Duration is a measure of the price sensitivity of a fixed income security
to changes in the interest rate. It was developed by Frederick R. Macaulay
in 1938 to replace the inferior price sensitivity to interest rate change
methods: term to maturity and weighted average term to maturity. Duration
is a form of the weighted average term to maturity. The mathematical
expression to define duration is:
where C, is the cash flow (interest or principal payment),
t is the time of the cash flow,
m is the length of time to the final maturity of the fixed income security,
i is the interest rate (yield to maturity) of the fixed income security, expressed in decimal form.
That is, duration is the sum of the present value of each cash flow multiplied by the time period when it occurs divided by the current price of the instrument.
For example, a bond has a 6 percent coupon interest rate (paid annually) with five years left to
|Time||Cash Flow||Present Value of Cash Flow||Present Value of Cash Flow x Time|
|Price of Bond||$920.1457|
|Duration in yrs.||$4084.824/920.1457=4.44 yrs.|
maturity when it repays the face value (principal) of $ 1,000. The current market interest rate (yield to maturity) is 8 percent. What is the duration? Table 1 illustrates this.
The importance of duration is that it tells us how much the price of a fixed income security will change by, given a change in interest rates. To be precise, the modified duration is used. The modified duration is the duration divided by the quantity one plus the interest rate (in decimal form).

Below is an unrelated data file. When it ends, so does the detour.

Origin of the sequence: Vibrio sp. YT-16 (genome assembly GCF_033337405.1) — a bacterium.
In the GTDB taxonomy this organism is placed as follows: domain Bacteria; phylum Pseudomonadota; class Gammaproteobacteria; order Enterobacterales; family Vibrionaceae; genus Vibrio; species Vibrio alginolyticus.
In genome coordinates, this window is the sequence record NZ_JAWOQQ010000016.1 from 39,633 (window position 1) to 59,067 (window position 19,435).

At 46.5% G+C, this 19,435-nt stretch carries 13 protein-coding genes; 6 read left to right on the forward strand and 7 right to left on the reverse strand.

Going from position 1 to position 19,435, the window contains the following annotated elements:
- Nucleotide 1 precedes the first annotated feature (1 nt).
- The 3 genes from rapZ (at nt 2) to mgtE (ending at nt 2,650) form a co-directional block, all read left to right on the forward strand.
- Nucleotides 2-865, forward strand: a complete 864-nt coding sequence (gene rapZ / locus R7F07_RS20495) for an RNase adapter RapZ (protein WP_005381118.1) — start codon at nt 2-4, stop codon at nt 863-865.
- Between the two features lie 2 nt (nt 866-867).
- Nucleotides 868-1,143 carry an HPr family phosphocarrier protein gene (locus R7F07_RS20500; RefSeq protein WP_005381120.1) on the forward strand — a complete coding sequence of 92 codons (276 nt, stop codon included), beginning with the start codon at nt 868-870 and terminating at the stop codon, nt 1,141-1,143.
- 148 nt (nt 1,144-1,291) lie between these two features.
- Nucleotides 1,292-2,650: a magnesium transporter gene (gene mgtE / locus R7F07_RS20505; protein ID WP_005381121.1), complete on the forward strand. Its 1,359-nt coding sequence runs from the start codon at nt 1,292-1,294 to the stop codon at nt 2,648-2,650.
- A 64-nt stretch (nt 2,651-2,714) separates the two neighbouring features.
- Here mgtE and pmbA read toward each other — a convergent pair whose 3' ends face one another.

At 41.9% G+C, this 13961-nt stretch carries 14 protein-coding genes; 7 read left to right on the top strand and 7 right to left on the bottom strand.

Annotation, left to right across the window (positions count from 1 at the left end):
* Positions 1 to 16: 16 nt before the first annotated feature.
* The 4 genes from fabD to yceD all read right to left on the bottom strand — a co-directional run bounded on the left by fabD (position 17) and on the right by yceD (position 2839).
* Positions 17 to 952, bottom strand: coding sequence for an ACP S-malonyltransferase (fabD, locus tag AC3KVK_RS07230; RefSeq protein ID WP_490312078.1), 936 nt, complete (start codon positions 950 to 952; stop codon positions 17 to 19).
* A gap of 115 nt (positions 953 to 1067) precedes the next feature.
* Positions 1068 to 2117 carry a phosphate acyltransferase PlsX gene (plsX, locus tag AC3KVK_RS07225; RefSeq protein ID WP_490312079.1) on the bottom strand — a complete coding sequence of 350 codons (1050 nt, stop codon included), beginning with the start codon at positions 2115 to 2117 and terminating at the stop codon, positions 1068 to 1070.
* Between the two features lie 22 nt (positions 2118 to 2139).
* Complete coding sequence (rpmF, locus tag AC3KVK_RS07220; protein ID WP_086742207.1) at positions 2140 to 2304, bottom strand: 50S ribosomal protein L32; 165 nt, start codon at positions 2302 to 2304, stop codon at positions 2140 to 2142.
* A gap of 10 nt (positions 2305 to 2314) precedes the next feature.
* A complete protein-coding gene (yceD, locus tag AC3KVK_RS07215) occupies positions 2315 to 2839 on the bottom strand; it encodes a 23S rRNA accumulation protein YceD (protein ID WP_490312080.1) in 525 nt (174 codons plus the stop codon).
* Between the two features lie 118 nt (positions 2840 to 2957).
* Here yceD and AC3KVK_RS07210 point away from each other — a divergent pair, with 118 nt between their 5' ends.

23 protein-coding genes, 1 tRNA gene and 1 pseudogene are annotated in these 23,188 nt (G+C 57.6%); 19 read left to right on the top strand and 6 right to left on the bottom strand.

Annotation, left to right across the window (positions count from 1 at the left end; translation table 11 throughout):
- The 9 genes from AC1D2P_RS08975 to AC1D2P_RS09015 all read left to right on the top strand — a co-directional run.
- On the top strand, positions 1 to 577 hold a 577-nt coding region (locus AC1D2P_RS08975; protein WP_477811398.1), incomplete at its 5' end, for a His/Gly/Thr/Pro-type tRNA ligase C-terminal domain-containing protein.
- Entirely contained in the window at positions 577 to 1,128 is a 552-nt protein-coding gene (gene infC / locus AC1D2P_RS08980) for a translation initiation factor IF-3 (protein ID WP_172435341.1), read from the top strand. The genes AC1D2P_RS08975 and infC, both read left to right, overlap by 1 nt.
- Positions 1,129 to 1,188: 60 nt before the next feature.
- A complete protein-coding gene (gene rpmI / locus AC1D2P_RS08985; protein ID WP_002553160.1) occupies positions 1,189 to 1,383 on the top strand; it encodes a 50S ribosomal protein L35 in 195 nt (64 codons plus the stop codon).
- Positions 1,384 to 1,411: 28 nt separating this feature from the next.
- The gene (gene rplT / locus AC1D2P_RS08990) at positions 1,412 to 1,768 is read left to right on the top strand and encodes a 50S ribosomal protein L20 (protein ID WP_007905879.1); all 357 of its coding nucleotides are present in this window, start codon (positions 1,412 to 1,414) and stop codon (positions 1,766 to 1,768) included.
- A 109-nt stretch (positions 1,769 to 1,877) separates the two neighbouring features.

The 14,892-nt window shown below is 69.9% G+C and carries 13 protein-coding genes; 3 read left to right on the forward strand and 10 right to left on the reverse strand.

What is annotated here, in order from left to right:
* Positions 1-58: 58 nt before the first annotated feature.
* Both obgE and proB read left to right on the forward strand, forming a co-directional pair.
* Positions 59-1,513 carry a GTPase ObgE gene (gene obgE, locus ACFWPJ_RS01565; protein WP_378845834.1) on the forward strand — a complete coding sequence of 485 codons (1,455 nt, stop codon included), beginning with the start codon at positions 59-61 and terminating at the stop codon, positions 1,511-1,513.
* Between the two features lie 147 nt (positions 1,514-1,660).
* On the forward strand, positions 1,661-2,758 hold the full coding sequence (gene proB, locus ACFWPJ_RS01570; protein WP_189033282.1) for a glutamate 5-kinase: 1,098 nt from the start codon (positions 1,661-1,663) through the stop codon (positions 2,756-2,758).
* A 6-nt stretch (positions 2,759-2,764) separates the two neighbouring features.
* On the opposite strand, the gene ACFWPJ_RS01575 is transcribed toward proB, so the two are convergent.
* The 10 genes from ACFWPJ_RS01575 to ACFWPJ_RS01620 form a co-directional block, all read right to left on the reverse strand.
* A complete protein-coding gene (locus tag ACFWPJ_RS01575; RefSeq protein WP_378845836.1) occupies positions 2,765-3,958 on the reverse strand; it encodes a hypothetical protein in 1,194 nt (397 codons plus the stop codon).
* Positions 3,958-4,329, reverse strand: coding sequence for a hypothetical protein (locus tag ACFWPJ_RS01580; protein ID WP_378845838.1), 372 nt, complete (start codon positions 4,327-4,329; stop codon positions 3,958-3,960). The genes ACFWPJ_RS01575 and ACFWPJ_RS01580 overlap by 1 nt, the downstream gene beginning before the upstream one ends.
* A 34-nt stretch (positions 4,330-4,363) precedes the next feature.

Thus, the percentage change in price of a fixed income security equals the modified duration multiplied by the percentage change in interest rates. Of course, the price moves in opposite direction to the interest rate change.
That is, mathematically,
To illustrate, what would happen to the price of the $920.1457 bond if interest rates changed by 1 percent? The modified duration is 4.11 years [4.44/(1 + .08)]. Therefore, the bond price would decrease by 4.11 percent to a price of $882.33.
Other considerations impacting on the degree of duration include call or put clauses and other early retirement features as well as other means of altering the payment pattern.
Besides having a measure that tells us how much the price changes for an interest rate change, the investor can acquire a portfolio to take advantage of an interest rate forecast. For example, if interest rates were predicted to drop, a long-duration bond portfolio would be ideal to maximize return. On the other hand, some investors desire to protect themselves against interest rate fluctuations. In this situation, the portfolio would need to be immunized against interest rate volatility. The use of duration would help to achieve the optimal bond strategy to prevent wealth losses that would occur in the face of increasing interest rates.
More recently, spectacular financial losses and failures have been reported by companies engaging in financial innovations such as derivative securities. Some of the derivatives with extraordinary duration measures are inverse floaters and collateralized mortgage obligations (CMO). These financial instruments can be designed to have a negative duration or extremely large duration values or both. This makes for tremendous price volatility on minute interest rate changes and therefore extremely risky investments.
[ Raymond A. K. Cox ]
Babbell, David F., Craig Merrill, and William Panning. "Default Risk and the Effective Duration of Bonds." Financial Analysts Journal 53, no. I (January/February 1997): 35-44.
Cox, Raymond A. K., and Rose M. Prasad. "Strategies for Banks to Cope with Changing Interest Rates." Review of Business 14, no. I (summer/fall 1992): 14-18.
Macaulay, Frederick R. Some Theoretical Problems Suggested by the Movement of Interest Rates, Bond Yields, and Stock Prices in the United States since 1865. New York: National Bureau of Economic Research, 1938.